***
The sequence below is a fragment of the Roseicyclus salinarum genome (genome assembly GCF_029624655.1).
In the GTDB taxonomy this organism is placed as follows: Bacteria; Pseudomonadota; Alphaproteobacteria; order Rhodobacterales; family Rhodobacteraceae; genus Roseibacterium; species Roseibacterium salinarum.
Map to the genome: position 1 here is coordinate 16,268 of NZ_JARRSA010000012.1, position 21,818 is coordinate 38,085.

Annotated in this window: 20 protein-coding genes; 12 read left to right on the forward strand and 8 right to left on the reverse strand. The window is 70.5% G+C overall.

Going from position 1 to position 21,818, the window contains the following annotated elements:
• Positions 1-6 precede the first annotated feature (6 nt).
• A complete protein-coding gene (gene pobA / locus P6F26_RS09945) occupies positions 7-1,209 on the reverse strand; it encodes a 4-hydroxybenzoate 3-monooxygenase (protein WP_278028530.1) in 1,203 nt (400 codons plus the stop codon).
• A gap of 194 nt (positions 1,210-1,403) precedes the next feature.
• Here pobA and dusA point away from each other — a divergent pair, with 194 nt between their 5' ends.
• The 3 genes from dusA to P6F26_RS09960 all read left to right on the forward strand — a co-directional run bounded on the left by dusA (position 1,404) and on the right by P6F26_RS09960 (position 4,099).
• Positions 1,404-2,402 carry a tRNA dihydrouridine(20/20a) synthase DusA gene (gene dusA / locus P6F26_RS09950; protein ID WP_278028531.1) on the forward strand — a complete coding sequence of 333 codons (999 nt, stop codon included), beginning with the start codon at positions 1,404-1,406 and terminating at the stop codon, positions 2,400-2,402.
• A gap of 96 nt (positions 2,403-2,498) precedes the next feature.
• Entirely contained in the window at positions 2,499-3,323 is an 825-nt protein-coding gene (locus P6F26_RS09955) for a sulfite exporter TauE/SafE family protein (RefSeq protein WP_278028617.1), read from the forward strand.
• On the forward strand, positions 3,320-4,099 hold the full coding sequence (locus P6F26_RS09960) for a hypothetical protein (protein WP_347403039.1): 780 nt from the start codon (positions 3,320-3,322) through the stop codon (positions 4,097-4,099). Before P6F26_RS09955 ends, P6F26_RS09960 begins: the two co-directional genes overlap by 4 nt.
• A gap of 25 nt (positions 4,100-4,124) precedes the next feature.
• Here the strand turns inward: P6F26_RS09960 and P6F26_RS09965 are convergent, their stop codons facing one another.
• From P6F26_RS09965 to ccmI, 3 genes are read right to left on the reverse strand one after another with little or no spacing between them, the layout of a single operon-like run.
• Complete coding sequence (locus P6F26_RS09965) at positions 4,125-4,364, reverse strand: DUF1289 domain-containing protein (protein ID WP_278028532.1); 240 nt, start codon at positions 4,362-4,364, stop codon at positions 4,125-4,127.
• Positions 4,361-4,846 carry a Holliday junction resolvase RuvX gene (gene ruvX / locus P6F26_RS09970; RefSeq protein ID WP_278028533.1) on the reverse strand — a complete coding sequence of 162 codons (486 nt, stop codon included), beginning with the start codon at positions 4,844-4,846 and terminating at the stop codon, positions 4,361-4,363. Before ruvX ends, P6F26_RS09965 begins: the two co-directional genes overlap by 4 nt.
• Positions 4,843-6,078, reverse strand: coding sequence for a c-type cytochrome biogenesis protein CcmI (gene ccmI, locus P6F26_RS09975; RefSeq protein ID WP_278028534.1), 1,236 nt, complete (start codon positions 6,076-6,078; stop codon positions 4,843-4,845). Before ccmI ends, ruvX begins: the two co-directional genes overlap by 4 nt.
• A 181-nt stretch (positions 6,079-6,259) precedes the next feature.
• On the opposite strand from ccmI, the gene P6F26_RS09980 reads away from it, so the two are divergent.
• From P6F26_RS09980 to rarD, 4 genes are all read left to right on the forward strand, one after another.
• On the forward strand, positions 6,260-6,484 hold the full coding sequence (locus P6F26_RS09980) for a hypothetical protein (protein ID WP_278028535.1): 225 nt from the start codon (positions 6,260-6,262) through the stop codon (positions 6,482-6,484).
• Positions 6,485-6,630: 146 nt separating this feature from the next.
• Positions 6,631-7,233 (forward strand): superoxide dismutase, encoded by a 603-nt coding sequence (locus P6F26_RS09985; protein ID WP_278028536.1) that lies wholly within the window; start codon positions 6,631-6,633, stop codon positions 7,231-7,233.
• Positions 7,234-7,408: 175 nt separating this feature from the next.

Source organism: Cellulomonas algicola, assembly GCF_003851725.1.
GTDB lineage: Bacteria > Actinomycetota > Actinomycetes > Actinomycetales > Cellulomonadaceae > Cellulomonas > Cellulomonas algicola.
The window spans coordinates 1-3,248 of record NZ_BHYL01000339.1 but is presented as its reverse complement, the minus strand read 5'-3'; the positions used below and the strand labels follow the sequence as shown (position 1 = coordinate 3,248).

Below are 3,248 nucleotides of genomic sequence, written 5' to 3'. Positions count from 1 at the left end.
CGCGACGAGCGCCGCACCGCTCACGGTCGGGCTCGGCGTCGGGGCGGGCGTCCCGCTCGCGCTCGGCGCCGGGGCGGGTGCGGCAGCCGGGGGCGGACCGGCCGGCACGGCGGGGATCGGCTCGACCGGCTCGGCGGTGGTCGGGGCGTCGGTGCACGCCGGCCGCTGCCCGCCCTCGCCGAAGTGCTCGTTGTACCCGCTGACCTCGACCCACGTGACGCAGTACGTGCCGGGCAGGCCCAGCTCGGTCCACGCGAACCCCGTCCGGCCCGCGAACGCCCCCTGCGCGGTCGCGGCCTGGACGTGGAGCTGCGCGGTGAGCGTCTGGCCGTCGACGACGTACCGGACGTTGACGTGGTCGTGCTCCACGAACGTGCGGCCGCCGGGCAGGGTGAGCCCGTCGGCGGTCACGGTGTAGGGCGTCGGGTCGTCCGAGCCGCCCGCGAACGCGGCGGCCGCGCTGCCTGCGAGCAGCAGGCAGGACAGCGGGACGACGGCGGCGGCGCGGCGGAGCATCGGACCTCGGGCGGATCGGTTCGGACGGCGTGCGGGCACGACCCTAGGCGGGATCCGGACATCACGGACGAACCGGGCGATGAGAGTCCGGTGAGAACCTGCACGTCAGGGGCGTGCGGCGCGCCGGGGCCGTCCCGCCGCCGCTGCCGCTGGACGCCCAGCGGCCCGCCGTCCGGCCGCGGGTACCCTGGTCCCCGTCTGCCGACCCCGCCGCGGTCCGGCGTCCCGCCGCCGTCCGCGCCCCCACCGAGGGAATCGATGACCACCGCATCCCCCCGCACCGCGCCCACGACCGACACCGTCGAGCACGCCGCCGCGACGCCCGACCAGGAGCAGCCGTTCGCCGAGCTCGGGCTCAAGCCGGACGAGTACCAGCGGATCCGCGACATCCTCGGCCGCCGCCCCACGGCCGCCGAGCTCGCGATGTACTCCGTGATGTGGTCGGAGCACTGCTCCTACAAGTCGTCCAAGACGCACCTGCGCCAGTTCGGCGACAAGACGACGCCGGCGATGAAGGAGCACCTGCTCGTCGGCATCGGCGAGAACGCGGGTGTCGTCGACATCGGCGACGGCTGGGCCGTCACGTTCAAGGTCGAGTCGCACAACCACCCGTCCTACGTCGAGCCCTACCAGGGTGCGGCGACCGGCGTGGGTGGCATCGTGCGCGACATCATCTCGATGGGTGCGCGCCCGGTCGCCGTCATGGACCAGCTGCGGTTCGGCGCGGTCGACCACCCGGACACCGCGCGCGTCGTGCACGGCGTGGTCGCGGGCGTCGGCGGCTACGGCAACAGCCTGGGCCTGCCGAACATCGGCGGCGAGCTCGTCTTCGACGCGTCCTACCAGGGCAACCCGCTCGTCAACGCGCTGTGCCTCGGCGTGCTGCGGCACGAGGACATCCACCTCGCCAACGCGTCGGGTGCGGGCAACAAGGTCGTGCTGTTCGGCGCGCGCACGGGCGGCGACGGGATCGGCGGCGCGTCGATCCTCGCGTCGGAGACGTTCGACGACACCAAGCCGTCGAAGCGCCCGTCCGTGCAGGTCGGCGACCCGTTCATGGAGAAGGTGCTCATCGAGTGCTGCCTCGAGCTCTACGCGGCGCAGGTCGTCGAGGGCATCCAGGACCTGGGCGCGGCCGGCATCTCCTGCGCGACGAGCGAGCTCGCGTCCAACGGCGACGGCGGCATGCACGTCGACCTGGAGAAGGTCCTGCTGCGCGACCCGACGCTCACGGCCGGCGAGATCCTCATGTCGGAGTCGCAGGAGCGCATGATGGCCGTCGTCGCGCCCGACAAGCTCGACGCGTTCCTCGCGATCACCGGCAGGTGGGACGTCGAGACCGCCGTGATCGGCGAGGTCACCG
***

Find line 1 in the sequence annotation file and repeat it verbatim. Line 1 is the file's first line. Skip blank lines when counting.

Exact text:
The sequence below is a fragment of the Roseicyclus salinarum genome (genome assembly GCF_029624655.1).